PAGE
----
Black Angel: The Life of Arshile Gorky

Nouritza Matossian, Author Overlook Press $40 (576p) ISBN 978-1-58567-006-2
An admired outsider among the New York school of painters in the 1940s, Gorky (1902-1948) has long been a cipher as a person, in part due to his constant self-disguises. Born Manoug Adoian in Armenia, he survived the horrific 1915 massacre of Armenians by Turks, as well as subsequent famines, only to disguise his past once he reached America in the 1920s. Presenting himself as a cousin of the writer Maxim Gorky, he convinced friends he was Russian, despite his ignorance of that language. Now arts journalist Matossian (Iannis Xenakis) clears up a good part of the mystery, armed with a reading knowledge of Armenian that past writers have often lacked. Matossian proves that past sources on Gorky's life, such as letters published by a nephew, were forgeries. She probes deeply and without sentiment into the tragic life, which included a devastating studio fire, a colostomy after rectal cancer was diagnosed, followed by a broken neck in a car accident. These mishaps, along with his wife absconding with the ""`bright and glib'"" surrealist painter Matta, may have compelled Gorky to hang himself at age 46. At times, Gorky seems like an outsized fictional Armenian such as novelist William Saroyan might have created on his darkest day. Still, Matossian reveals lighter moments: in one, the artist-as-suitor pays clumsy compliments to one woman by exclaiming, ""Oh, what charming little wrinkles you have around your eyes."" Little space is devoted to describing the art, but by bringing us closer to Gorky the man, this book makes his life's tragedies all the more immediate and appalling. (Feb.)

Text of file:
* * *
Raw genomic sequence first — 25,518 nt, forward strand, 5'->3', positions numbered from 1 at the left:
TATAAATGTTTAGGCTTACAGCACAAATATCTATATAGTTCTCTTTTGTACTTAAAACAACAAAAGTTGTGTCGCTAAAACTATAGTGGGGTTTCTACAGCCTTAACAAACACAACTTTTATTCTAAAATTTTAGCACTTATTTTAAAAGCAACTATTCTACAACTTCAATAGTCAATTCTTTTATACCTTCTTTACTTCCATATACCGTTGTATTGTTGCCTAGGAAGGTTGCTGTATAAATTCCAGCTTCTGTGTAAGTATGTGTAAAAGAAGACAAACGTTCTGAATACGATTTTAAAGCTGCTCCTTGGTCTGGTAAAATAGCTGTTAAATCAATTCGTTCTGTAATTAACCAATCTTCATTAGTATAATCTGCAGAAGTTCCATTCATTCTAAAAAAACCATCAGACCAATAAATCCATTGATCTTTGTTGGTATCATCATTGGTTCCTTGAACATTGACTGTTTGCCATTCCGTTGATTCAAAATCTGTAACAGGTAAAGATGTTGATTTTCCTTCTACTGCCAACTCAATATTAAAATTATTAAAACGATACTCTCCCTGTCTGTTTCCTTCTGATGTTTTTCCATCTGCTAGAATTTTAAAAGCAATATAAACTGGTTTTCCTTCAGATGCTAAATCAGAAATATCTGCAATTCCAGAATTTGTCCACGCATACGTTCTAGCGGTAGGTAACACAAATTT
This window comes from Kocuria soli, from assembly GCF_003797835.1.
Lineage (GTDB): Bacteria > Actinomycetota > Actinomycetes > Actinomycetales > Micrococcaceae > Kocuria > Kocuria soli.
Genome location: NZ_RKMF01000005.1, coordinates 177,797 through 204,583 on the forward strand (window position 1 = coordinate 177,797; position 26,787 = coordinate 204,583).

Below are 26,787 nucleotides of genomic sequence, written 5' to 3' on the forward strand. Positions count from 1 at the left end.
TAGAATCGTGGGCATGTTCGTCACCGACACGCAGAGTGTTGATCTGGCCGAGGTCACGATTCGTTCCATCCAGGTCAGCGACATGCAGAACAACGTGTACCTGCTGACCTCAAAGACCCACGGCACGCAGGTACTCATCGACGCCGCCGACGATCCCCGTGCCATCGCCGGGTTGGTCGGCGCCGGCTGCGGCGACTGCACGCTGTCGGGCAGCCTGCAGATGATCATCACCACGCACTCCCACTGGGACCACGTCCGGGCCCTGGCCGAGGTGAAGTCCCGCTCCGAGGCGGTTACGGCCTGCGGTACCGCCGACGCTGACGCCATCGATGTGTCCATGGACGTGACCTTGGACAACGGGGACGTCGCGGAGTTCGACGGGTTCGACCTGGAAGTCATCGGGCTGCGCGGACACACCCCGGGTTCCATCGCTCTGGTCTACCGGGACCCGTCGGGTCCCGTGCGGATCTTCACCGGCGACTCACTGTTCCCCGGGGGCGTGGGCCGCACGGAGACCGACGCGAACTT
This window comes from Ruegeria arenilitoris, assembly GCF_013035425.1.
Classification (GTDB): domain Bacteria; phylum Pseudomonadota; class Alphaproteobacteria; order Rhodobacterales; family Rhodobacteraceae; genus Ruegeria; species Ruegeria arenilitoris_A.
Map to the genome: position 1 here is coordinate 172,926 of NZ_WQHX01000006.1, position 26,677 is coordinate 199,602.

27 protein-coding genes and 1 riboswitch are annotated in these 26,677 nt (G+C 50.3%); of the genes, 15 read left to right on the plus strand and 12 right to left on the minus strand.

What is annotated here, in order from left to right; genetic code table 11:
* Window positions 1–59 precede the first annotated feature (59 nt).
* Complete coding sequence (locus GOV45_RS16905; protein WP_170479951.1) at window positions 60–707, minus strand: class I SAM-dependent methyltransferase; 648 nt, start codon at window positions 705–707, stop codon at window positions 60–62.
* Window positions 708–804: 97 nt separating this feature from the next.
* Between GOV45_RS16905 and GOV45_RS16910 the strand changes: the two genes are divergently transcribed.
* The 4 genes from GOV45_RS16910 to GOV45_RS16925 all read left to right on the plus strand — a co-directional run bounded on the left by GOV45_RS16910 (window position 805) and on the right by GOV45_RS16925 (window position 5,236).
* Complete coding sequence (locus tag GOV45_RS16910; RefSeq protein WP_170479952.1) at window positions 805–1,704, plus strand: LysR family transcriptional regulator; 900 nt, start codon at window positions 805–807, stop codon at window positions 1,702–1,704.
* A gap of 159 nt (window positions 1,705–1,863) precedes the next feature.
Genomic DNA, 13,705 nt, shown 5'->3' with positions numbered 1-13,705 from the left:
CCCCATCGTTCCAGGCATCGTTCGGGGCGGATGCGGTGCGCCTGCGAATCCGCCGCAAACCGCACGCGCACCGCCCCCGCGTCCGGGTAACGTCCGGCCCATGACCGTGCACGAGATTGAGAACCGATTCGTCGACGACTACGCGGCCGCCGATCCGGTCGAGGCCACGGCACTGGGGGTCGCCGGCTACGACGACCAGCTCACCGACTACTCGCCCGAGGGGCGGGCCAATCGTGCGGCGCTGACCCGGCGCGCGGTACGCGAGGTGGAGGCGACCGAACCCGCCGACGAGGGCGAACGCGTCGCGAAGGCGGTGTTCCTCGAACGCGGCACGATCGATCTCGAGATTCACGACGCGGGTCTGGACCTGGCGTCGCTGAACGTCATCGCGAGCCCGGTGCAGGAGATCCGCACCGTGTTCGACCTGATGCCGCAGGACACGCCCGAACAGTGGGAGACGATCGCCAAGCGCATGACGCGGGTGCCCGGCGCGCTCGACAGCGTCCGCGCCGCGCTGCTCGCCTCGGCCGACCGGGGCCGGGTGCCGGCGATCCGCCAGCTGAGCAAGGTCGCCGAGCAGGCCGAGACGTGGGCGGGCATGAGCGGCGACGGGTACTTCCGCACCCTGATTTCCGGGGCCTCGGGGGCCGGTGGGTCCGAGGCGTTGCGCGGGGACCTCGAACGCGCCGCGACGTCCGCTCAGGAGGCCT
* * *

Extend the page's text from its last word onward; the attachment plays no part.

Reviewed on: 04/03/2000
Release date: 04/01/2000
Paperback - 576 pages - 978-1-58567-285-1
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